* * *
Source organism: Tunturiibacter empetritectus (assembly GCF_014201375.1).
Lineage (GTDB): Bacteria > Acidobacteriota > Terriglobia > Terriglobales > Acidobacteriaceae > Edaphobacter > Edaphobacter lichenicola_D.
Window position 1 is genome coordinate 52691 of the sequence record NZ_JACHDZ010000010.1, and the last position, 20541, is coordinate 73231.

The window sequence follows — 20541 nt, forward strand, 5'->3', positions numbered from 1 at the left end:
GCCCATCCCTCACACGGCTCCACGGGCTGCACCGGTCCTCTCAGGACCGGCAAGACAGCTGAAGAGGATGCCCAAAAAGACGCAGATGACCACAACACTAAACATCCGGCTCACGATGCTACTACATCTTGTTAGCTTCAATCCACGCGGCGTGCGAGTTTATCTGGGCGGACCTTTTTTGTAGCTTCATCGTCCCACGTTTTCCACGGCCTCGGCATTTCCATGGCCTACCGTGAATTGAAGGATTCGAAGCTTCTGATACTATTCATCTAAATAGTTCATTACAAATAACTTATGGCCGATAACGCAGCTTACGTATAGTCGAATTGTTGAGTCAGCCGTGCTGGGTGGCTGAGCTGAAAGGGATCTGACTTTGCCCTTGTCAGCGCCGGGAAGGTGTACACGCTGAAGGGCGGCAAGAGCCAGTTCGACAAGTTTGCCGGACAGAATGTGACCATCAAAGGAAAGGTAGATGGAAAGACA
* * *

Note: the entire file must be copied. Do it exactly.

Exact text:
Source organism: Tunturiibacter empetritectus (assembly GCF_014201375.1).
Lineage (GTDB): Bacteria > Acidobacteriota > Terriglobia > Terriglobales > Acidobacteriaceae > Edaphobacter > Edaphobacter lichenicola_D.
Window position 1 is genome coordinate 52691 of the sequence record NZ_JACHDZ010000010.1, and the last position, 20541, is coordinate 73231.

The window sequence follows — 20541 nt, forward strand, 5'->3', positions numbered from 1 at the left end:
GCCCATCCCTCACACGGCTCCACGGGCTGCACCGGTCCTCTCAGGACCGGCAAGACAGCTGAAGAGGATGCCCAAAAAGACGCAGATGACCACAACACTAAACATCCGGCTCACGATGCTACTACATCTTGTTAGCTTCAATCCACGCGGCGTGCGAGTTTATCTGGGCGGACCTTTTTTGTAGCTTCATCGTCCCACGTTTTCCACGGCCTCGGCATTTCCATGGCCTACCGTGAATTGAAGGATTCGAAGCTTCTGATACTATTCATCTAAATAGTTCATTACAAATAACTTATGGCCGATAACGCAGCTTACGTATAGTCGAATTGTTGAGTCAGCCGTGCTGGGTGGCTGAGCTGAAAGGGATCTGACTTTGCCCTTGTCAGCGCCGGGAAGGTGTACACGCTGAAGGGCGGCAAGAGCCAGTTCGACAAGTTTGCCGGACAGAATGTGACCATCAAAGGAAAGGTAGATGGAAAGACA